Rosh Hodesh Shevat Torah Essay
This week’s parsha, Parshat Bo, teaches us that Nissan is the first of the lunar months of the year and the onset of national Jewish history, though Tishrei is considered the beginning for counting years agriculturally (Mishnah Rosh haShana 1:1). Shevat is the fifth month from Tishrei, the first month for counting trees, and it is the eleventh month of the Jewish national calendar which begins in Nissan. As we approach the first of the month of Shevat, we must take a look at the historical biblical event that transpired on this day thousands of years ago.
At the very start of (Sefer Devarim 1:3) we are introduced to Moshe’s final momentous and powerful speech meant to prepare Bnei Yisrael for their imminent entrance to the Land of Israel:“וַיְהִי֙ בְּאַרְבָּעִ֣ים שָׁנָ֔ה בְּעַשְׁתֵּֽי־עָשָׂ֥ר חֹ֖דֶשׁ בְּאֶחָ֣ד לַחֹ֑דֶשׁ דִּבֶּ֤ר מֹשֶׁה֙ אֶל־בְּנֵ֣י יִשְׂרָאֵ֔ל כְּ֠כֹ֠ל אֲשֶׁ֨ר צִוָּ֧ה ה’ אֹת֖וֹ אֲלֵהֶֽם” “It was in the fortieth year in the eleventh month on the first day, that Moshe spoke to Bnei Yisrael based on everything that Hashem commanded him to tell them.” The date specified is the first day of the eleventh biblical month which is Shevat. Moshe addressed the people in this forum for the next thirty-seven days until his passing on 7 Adar. This qualifies Rosh Chodesh Shevat and the entirety of the month (as well as the first seven days of Adar) as a very significant time. On that first day of the month of Shevat, while Bnei Yisrael stood on the eastern side of the Jordan River, they reaccepted and were reinspired to observe the entirety of the words of the book of Devarim. Moshe began his monumental speech by reminding the nation of the covenant of mitzvot forged at Har Sinai and addressed them as if they were reliving the theme of that day – receiving the Torah from Moshe, suggesting that Rosh Chodesh Shevat is a reenactment of Matan Torah. Therefore, this time period of the next thirty-seven days should be a time of renewal, introspection, and finding deep inspiration from Torah study and performing mitzvot.
This theme of renewal continues through the month both in a theoretical sense and through the concrete celebration of Tu B’Shevat (on the 15th – ט״ו of the month) as ״ראש השנה לאילנות״ “New Year for the Trees”. We celebrate the agricultural renewal in the middle of the month for the rain tends to stop shortly before the month of Shevat allowing for the trees to start blossoming and blooming around this time. Rabbi Shraga Simmons (aish.com) elucidates that just as the trees renew their blossoms on Tu B’Shevat, man, who is compared to a tree (i.e.Devarim 20:19 – – ״כִּ֤י הָֽאָדָם֙ עֵ֣ץ הַשָּׂדֶ֔ה״ “a person is like the tree of a field”), is meant to undergo renewal and recharge now as well. Just as trees are nourished from the four natural elements (soil, water, air, and fire), so too people require the spiritual versions of these elements in order to properly develop. The soil serves as a means for the roots to grow and firmly plant the tree into the ground; so too, people need to have strong foundational roots in an environment that fosters their growth in order for them to withstand the forces that try to uproot them.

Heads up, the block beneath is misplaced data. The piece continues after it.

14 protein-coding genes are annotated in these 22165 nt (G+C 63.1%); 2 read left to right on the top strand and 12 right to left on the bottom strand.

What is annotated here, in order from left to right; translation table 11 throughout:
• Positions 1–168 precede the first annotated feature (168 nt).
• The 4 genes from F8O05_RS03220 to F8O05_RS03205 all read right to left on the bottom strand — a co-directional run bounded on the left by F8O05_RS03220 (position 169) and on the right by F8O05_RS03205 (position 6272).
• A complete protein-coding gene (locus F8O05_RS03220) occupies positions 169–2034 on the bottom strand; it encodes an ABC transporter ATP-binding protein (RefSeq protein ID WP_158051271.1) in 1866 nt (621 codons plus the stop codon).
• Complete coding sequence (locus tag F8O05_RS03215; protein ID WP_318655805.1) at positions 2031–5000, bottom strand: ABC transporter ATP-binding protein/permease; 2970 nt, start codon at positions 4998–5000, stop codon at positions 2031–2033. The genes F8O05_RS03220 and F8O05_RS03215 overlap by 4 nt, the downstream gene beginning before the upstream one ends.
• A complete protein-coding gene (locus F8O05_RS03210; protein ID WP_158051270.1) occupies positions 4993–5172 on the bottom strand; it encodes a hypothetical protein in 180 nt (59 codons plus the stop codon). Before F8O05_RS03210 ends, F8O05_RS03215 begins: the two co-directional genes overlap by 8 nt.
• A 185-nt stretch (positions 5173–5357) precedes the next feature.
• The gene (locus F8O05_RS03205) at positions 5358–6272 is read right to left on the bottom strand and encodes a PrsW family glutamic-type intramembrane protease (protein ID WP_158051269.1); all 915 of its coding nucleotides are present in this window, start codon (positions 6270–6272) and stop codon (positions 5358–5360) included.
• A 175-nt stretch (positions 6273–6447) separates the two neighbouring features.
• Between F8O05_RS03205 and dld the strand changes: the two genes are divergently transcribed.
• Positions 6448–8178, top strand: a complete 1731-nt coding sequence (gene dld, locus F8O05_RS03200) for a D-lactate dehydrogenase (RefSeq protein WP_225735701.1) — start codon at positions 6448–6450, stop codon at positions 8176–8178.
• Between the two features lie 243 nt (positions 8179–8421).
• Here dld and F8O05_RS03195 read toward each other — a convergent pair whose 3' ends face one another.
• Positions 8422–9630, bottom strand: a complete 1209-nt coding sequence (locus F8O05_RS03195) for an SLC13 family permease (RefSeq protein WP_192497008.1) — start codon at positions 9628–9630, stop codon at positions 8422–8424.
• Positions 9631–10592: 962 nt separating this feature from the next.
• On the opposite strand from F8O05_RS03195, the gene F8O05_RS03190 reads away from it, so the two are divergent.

The element of water is often compared to Torah, and just as a tree without water will not be satiated or be able to survive, so too without Torah, we will not be able to sustain our faith and commitment to Hashem. Air is essential for the tree to maintain its survival as it is key to the process of photosynthesis which is essential for the tree to live. Similarly, as we read in Bereishit, when Hashem created man, He breathed life into him (which is what we know as our neshama). Just as air physically sustains the tree, so too our neshama spiritually sustains us as people. Lastly, fire, or the sunlight, is a vital component for the process of photosynthesis to successfully synthesize foods from carbon dioxide and water to generate oxygen for survival and growth. People also need a warm type of energy and support provided for by community and connection with family and friends in order to survive and thrive. Many Jewish practices are centered around communal and familial gatherings to enhance our Jewish lives and commitment to our rituals.
During this upcoming month of Shevat, we should be appreciative of the enriching resources that we have been given as symbolized by the holiday of Tu B’Shevat, dedicated to the renewal of the trees. As Am Yisrael heeded the words of Moshe Rabbenu’s final speech and reaccepted their commitments at this time, we should renew ours as well. May we be mindful and inspired to internalize the underlying theme of this month – a time for reflection and inspiration, introspection and growth!